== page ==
Wednesday, June 13, 2012

Spotlight on Vincent Van Gogh

Self-Portrait - 1889
Ears, shmears! Who needs them when you can paint?! Vincent Van Gogh certainly didn't. Well, at least he felt that he could do without part of his left ear, but what he could do with a paint brush was miraculous. This Post-Impressionistic painter is certainly one of the world's finest Master Artists and is the focus of this week's Budding Artists children's art workshop at the London Farmer's Market. The workshops are 90 minutes of fun, art history and a few lessons in technique in the vein of the master himself - Van Gogh. Let's take a look at what Van Gogh accomplished in his short 37 years.

Windmills at Montmartre - 1877
Vincent Van Gogh was born in Groot-Zundert, the Netherlands on March 30, 1853. He was the son of a pastor, and hailed from a long line of artists and art dealers. He became interested in art at an early age, and flourished in Middle school when he received lessons in drawing from a successful artist there. By the time he was 20 years old, he had obtained a job as an art dealer in London, with the help from an uncle. One of the happiest periods of his short life, he sketched and drew in his extra time, when he wasn't dealing in Art. After being transferred to Paris in 1875, he fell on the outs with Goupil & Cie, the company he had been working for, and left them to return to London.

Coalmine in the Borinage - 1879
Disillusioned with the world of art dealers, Van Gogh turned to religion. He had always had a strong religious faith, but by 1876, he felt the urge to devote himself to the Church. He entered the school of theology in Amsterdam, but it quickly became apparent that he would not flourish in this path. He dropped out of school, then failed an admission test to enter a mission school in Laeken. Undeterred, he applied to a missionary post in Borinage and tried his hand at bringing religion to the people there. While his zeal was almost fanatical, the powers that be were not impressed. After only six months, they dismissed him from his post. Despite this, Van Gogh remained in the area for over a year, trying to help the residents of the impoverished area and himself, both living a life of poverty. Ultimately, via suggestions by his brother Theo, he left Borinage behind. With a failed marriage proposal to his recently-widowed cousin, he also left his religious faith as well.

Woman Sewing,
With a Girl - 1883
It was at this point that Van Gogh reacquainted himself with his cousin Anton Mauve. Mauve introduced him to the world of watercolours and oils and ignited in him a new passion. With a career as Artist in sight, Van Gogh flung himself into this new occupation. It was at this time that he also met Clasina "Sien" Hoornik. An alcoholic, pregnant prostitute with a young daughter in tow, Van Gogh fell in love with his dear Sien. Their rocky relationship was marred by poverty and much fighting, but he was devoted to her children and often used Sien as a model. Van Gogh's family was not impressed though and they demanded he leave her. After spending three weeks in hospital, due to a case of syphilis and gonorrhea that he contracted from Sien, he was finally swayed.Van Gogh left her in 1883, after spending just over a tumultuous year together.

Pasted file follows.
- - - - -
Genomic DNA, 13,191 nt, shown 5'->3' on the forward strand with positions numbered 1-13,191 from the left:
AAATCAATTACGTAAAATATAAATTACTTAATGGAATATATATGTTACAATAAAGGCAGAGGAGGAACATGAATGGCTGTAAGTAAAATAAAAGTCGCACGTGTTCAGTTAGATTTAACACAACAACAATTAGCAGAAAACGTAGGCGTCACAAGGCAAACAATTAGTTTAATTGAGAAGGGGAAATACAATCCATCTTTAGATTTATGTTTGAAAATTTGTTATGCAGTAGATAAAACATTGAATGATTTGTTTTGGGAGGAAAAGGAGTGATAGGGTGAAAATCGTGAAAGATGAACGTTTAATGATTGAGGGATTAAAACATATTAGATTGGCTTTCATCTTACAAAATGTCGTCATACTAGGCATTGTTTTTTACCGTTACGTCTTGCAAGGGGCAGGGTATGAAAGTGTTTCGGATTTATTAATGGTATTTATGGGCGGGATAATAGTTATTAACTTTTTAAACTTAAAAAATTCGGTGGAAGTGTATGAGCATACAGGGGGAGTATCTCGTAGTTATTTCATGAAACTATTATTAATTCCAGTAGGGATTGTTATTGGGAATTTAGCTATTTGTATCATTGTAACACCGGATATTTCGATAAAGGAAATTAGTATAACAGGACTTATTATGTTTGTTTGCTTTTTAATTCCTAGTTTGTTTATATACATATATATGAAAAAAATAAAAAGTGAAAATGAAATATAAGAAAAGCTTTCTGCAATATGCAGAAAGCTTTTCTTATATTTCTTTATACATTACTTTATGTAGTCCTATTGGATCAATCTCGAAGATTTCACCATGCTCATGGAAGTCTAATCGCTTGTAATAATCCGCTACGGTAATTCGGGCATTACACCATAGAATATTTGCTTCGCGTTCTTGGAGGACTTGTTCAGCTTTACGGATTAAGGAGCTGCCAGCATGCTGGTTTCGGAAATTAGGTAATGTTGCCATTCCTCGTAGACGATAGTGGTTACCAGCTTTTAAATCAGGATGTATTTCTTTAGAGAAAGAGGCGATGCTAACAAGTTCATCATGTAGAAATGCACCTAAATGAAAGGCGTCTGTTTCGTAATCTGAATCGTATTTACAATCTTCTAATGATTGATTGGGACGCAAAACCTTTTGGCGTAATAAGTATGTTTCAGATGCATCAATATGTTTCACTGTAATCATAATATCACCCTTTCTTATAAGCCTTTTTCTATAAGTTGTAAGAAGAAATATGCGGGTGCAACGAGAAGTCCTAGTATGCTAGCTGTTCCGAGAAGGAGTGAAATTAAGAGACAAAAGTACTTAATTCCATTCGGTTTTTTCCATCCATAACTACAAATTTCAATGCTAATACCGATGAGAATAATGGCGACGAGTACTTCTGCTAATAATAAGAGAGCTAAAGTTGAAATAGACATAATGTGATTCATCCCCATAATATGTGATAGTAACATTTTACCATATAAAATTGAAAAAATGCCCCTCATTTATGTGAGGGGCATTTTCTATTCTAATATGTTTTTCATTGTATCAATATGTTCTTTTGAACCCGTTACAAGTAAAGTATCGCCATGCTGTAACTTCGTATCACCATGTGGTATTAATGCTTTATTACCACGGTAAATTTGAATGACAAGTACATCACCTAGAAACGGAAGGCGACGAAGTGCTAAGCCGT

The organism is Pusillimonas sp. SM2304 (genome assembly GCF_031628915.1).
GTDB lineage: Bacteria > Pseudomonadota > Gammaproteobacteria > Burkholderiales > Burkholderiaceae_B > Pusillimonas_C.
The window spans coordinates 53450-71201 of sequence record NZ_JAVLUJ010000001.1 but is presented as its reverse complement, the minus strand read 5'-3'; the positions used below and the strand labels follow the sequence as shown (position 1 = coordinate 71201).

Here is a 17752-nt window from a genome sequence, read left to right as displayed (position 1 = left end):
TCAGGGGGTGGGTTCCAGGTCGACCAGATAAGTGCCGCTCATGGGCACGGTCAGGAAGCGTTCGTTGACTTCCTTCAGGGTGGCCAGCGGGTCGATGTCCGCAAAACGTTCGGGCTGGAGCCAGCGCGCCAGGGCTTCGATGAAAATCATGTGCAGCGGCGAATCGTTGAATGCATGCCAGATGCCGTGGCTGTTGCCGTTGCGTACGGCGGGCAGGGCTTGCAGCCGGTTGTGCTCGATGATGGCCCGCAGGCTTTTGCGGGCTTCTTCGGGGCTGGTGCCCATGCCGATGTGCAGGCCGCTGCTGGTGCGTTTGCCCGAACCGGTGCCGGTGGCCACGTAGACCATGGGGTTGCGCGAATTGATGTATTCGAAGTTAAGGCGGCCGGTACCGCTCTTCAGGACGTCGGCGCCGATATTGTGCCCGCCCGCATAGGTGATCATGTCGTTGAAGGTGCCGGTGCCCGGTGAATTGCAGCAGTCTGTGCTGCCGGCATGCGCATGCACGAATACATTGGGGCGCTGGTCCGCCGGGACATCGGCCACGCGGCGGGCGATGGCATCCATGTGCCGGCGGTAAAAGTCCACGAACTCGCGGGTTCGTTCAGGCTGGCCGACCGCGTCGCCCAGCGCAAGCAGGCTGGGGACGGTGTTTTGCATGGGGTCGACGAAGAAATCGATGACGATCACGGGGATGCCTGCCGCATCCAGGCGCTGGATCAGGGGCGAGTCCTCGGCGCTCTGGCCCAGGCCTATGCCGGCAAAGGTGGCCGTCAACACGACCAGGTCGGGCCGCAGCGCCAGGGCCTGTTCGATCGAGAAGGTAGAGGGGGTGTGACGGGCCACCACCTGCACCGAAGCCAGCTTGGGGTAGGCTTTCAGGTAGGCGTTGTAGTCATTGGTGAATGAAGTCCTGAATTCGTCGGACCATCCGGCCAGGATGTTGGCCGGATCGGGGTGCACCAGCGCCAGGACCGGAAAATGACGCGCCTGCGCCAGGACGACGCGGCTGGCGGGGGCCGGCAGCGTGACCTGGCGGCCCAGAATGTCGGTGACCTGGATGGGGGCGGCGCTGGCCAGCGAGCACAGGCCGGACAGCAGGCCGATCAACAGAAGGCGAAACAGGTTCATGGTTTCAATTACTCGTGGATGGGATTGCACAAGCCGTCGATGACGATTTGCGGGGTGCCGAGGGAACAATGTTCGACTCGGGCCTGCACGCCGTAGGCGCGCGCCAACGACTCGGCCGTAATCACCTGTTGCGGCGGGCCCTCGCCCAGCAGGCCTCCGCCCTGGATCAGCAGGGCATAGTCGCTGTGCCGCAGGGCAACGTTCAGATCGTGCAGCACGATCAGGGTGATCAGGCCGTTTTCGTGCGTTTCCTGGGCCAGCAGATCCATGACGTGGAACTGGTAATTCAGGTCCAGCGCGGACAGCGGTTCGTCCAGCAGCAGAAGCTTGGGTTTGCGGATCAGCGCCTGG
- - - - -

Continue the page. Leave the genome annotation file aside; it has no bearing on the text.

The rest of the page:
The Potato Eaters - 1885
Disheartened by another love lost, Van Gogh returned to his family's home in Nuenen and devoted himself once more to drawing and painting. He spent two years there, often-times sketching peasants. It was during this time that he painted one of his most famous works "The Potato Eaters", although it wasn't until long after his death that it received public attention. Struggling emotionally, financially, and artistically, he decided to move to Antwerp and studied the works of Peter Paul Rubens, as well as Japanese artwork. While his exploration of colour theory helped to broaden his colour palette, his locale only served to deteriorate his health. By 1886, Paris beckoned and Van Gogh moved in with his brother Theo.

Starry Night - 1889
The last few years of this troubled artist's life were incredibly productive, but also fraught with much strife. He lived with his brother Theo for most of the two years he was in Paris and during that time met the likes of Claude Monet, Camille Pissarro and of course Paul Gauguin. The bright colours that were rampant in the Impressionist movement influenced Van Gogh's own palette and suddenly his dark pieces disappeared, replaced by the bright colours that he is most famous for. The break from excess (drink, smoke, poor diet) that he hoped to achieve with a move to Arles, sadly did not improve Van Gogh's lot. While he continued to paint and draw, his health spiralled out of control. He committed himself to an asylum, but even that respite was not enough to save him. On July 27, 1890, the world lost an incredible artist, when Van Gogh shot himself in the chest. Two days later he was dead, from complications during his treatment. Despite the mental and physical illnesses that he struggled with throughout his life, he left behind a legacy of art behind. He painted nearly a thousand paintings, over a thousand drawings and sketches, as well as enough letters (mostly to his brother Theo) to document his incredible journey through life. While he only sold one painting during his lifetime, they now go for upwards of $100 million. Quite the feat, and one that has influenced a myriad of artists since then.

Perhaps its time that your child discovers the magic of this tragic master artist. See you June 16th!


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